Why TTF for embedded fonts?

Embedding fonts in CSS can help improve the performance of your page and significantly decrease its rendering time. Linearicons.com uses an embedded TTF font (called AlphaNum20) for its main type.

But what is the best way of embedding fonts? Should you embed all font formats? How about WOFF 2.0 fonts?

The short answer is to only embed the font in one format, which is TTF. The IcoMoon app can do this for you (Generate Font โ†’ Preferences โ†’ Encode & Embed Font in CSS).

To decrease the size of the CSS as much as possible, only one font format should be embedded. Looking at the caniuse page for TTF support, we can see that it has the best browser support compared to other formats. As noted on the caniuse page, if a TTF font is set to be "installable", then IE would support it without any issues. Fonts generated by IcoMoon are set to "installable" and they have been tested to make sure they work in IE.

Embedding TTF would also yield a smaller CSS file compared to embedding WOFF. That is because WOFF fonts are basically TTF with a wrapper/overhead, and WOFF 1.0 uses gzip compression. Therefore, if the CSS is to be gzipped, embedding TTFs (which don’t have extra WOFF headers) would result in a smaller file size.

For the very best optimization, you might want to consider using WOFF 2.0 fonts (which offer better compression compared to gzip); but they are not widely supported yet. Therefore, if you decide to embed a WOFF 2.0 font, you would additionally need to embed the font in other formats to compensate for its lack of browser support; which means an unnecessarily larger CSS. The conclusion is that for embedding, TTF fonts provide both the best optimization and browser support, without any drawbacks compared to WOFF or other formats.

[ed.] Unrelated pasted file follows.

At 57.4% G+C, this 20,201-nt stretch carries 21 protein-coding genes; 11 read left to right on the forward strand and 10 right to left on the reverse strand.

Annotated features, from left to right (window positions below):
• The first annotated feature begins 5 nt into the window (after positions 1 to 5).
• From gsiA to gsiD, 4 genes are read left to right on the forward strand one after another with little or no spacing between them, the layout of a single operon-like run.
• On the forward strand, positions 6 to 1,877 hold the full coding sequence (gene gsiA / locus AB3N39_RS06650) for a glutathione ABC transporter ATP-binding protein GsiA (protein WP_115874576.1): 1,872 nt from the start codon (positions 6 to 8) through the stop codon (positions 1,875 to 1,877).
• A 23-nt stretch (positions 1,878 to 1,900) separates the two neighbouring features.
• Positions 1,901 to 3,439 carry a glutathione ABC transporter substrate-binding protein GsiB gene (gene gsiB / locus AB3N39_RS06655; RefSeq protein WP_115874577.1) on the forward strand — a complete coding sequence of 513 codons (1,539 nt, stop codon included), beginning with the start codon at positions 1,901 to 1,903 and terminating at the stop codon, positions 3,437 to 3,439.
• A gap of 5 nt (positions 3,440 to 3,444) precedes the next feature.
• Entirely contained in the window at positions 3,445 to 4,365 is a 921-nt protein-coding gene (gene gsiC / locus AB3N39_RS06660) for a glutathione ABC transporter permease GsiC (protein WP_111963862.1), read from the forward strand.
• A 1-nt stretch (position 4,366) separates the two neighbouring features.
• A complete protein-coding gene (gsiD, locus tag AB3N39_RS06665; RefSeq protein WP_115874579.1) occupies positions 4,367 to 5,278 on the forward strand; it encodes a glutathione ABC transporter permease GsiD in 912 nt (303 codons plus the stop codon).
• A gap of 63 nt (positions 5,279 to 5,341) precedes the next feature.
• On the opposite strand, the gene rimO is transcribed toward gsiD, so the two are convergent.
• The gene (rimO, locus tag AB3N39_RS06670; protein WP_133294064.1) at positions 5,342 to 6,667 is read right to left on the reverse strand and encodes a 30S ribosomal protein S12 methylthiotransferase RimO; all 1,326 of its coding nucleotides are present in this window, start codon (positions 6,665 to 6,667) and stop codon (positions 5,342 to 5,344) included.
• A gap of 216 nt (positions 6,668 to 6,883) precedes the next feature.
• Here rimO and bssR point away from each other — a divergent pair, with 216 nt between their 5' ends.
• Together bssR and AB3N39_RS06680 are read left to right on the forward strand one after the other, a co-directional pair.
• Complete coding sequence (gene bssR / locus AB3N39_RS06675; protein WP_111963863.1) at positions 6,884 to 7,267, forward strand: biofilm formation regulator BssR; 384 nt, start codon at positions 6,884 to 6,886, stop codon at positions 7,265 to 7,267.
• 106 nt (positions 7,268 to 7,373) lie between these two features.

WOFF 2.0 Fonts Have Arrived!

If you are using a paid plan, your font packs will now contain WOFF 2.0 fonts too. This new format provides improved compression. The following is a size comparison of the WOFF and WOFF 2.0 versions of the icon font that is used in the IcoMoon app itself (with 75 glyphs):

  • WOFF: 12 KB (6.2 KB gzipped)
  • WOFF 2.0: 4.8 KB (no gzip, see note below)

In this case, the WOFF 2.0 version is about 22% smaller than the gzipped WOFF file.

Note that since WOFF 2.0 uses its own compression algorithm (brotli), server side gzipping should be avoided.

Welcome PDF Icons in IcoMoon!

The latest update to the IcoMoon app introduced the option to generate PDF documents. To generate PDFs, go to the “Generate SVG, PNG, PDF” tab and check the “Include PDF” checkbox in the “Preferences” panel.

Some use cases for PDFs:

  • Even though SVG images can’t be imported to Adobe Photoshop, PDFs can be imported as vector “smart objects”.
  • You can use PDFs in Xcode 6 for iOS and OS X app development.

Screenshot showing how to generate PDFs

IcoMoon App, the new version

After many months of work, the new version of the IcoMoon app was released. Check it out and please let us know if you have any feedback: Google Group, Twitter

More details about the new version and its features will be posted in the near future.

Migrating from the old version